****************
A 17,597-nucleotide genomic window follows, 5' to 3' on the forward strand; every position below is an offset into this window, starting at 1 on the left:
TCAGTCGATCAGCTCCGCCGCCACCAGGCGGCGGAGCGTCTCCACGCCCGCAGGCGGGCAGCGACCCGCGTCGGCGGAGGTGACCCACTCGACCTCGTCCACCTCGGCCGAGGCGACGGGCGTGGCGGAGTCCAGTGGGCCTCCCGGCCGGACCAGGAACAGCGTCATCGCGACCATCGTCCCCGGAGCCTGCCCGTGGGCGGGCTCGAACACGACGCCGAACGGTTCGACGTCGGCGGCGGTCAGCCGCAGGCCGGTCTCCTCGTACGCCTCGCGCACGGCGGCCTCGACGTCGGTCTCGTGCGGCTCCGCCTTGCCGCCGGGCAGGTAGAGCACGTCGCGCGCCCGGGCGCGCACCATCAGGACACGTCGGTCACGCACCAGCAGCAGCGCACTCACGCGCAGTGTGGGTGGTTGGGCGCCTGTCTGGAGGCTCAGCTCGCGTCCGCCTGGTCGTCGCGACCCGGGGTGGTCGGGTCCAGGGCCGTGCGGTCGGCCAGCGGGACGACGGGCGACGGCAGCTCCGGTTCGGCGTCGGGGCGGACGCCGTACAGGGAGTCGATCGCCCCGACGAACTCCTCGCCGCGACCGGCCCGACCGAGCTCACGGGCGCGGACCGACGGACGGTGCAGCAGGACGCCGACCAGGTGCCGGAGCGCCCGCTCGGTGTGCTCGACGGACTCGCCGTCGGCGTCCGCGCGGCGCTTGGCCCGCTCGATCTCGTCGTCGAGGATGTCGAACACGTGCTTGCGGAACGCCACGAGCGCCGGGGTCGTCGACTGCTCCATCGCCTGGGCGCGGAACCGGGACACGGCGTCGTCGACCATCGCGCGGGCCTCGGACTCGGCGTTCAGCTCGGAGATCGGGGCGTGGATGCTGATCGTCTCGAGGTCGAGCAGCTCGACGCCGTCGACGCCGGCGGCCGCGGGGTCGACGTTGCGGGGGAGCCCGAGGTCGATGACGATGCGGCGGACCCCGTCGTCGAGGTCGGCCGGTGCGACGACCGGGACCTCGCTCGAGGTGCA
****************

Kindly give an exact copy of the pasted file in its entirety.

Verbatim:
A 17,597-nucleotide genomic window follows, 5' to 3' on the forward strand; every position below is an offset into this window, starting at 1 on the left:
TCAGTCGATCAGCTCCGCCGCCACCAGGCGGCGGAGCGTCTCCACGCCCGCAGGCGGGCAGCGACCCGCGTCGGCGGAGGTGACCCACTCGACCTCGTCCACCTCGGCCGAGGCGACGGGCGTGGCGGAGTCCAGTGGGCCTCCCGGCCGGACCAGGAACAGCGTCATCGCGACCATCGTCCCCGGAGCCTGCCCGTGGGCGGGCTCGAACACGACGCCGAACGGTTCGACGTCGGCGGCGGTCAGCCGCAGGCCGGTCTCCTCGTACGCCTCGCGCACGGCGGCCTCGACGTCGGTCTCGTGCGGCTCCGCCTTGCCGCCGGGCAGGTAGAGCACGTCGCGCGCCCGGGCGCGCACCATCAGGACACGTCGGTCACGCACCAGCAGCAGCGCACTCACGCGCAGTGTGGGTGGTTGGGCGCCTGTCTGGAGGCTCAGCTCGCGTCCGCCTGGTCGTCGCGACCCGGGGTGGTCGGGTCCAGGGCCGTGCGGTCGGCCAGCGGGACGACGGGCGACGGCAGCTCCGGTTCGGCGTCGGGGCGGACGCCGTACAGGGAGTCGATCGCCCCGACGAACTCCTCGCCGCGACCGGCCCGACCGAGCTCACGGGCGCGGACCGACGGACGGTGCAGCAGGACGCCGACCAGGTGCCGGAGCGCCCGCTCGGTGTGCTCGACGGACTCGCCGTCGGCGTCCGCGCGGCGCTTGGCCCGCTCGATCTCGTCGTCGAGGATGTCGAACACGTGCTTGCGGAACGCCACGAGCGCCGGGGTCGTCGACTGCTCCATCGCCTGGGCGCGGAACCGGGACACGGCGTCGTCGACCATCGCGCGGGCCTCGGACTCGGCGTTCAGCTCGGAGATCGGGGCGTGGATGCTGATCGTCTCGAGGTCGAGCAGCTCGACGCCGTCGACGCCGGCGGCCGCGGGGTCGACGTTGCGGGGGAGCCCGAGGTCGATGACGATGCGGCGGACCCCGTCGTCGAGGTCGGCCGGTGCGACGACCGGGACCTCGCTCGAGGTGCA